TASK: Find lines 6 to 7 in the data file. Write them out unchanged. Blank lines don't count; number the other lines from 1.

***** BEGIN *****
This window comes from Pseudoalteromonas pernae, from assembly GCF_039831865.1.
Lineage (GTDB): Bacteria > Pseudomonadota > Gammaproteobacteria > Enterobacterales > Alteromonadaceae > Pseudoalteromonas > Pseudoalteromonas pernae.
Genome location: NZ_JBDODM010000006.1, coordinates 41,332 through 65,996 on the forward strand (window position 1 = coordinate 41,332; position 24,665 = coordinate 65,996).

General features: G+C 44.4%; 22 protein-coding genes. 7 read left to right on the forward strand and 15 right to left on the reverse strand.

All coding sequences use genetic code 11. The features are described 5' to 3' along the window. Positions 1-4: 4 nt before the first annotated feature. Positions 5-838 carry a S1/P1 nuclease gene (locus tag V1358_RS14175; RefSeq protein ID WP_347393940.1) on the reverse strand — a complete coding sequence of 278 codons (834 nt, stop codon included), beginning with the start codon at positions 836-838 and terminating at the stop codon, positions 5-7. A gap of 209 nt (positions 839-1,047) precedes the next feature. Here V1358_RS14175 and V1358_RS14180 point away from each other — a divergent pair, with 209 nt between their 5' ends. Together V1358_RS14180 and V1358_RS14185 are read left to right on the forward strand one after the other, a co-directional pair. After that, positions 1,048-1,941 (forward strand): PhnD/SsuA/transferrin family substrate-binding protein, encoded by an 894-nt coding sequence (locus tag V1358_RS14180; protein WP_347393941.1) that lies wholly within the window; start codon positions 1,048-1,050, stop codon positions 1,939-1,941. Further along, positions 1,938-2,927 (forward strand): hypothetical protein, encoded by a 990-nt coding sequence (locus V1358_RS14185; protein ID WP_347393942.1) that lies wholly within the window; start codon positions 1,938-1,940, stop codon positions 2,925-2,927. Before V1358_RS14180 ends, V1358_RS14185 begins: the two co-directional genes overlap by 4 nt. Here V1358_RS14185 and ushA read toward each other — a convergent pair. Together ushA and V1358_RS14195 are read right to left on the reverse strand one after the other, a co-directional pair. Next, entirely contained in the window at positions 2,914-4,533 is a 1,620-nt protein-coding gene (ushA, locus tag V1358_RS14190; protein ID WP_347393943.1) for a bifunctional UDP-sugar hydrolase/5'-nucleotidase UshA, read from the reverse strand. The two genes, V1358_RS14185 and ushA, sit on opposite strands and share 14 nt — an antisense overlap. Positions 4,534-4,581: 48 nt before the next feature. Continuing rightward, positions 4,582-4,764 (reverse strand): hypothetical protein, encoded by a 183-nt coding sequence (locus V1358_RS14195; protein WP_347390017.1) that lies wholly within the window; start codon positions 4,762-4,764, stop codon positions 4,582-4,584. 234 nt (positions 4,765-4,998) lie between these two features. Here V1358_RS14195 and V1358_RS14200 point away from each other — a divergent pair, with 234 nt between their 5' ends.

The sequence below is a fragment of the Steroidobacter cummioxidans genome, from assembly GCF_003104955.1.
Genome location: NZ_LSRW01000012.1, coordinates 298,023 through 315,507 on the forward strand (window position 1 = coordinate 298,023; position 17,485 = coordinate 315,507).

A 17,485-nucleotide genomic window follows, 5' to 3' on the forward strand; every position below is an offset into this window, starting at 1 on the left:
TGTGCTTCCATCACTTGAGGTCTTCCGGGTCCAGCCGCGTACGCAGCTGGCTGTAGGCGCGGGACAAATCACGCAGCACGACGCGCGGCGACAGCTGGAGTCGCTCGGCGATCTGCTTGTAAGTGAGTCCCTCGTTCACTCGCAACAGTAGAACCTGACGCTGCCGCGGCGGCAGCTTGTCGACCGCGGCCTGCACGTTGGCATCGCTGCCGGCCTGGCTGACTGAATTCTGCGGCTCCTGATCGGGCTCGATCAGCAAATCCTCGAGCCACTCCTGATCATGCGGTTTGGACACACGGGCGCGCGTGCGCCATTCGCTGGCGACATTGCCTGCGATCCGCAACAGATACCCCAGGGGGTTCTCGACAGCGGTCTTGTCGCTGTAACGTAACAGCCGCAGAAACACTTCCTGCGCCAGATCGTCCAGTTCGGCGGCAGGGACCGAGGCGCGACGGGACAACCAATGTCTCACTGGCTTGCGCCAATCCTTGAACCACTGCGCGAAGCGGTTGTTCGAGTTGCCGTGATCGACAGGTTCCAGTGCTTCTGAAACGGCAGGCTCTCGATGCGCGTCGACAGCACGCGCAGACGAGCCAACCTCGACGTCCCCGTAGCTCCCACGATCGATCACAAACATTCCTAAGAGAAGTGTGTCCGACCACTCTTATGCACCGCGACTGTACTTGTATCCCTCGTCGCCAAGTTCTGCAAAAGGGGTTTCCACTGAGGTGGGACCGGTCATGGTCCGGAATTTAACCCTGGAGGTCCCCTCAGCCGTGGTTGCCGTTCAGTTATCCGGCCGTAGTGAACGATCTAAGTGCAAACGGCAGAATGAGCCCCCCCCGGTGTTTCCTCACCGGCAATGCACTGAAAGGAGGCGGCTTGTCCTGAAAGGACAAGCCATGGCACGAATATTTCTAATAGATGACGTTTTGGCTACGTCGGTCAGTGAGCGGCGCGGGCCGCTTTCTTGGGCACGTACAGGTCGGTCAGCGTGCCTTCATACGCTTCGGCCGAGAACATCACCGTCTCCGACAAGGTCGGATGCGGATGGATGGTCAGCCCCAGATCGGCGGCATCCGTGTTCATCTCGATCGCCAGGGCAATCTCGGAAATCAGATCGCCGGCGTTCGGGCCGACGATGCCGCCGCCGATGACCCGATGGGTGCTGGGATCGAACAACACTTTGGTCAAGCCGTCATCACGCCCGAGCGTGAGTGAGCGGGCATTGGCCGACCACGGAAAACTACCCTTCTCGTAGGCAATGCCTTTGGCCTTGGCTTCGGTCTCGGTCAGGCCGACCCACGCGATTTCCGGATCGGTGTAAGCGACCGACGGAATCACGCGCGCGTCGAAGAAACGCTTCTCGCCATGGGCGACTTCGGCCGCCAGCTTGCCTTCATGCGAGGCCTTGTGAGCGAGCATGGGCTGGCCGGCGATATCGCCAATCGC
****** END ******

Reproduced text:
The sequence below is a fragment of the Steroidobacter cummioxidans genome, from assembly GCF_003104955.1.
Genome location: NZ_LSRW01000012.1, coordinates 298,023 through 315,507 on the forward strand (window position 1 = coordinate 298,023; position 17,485 = coordinate 315,507).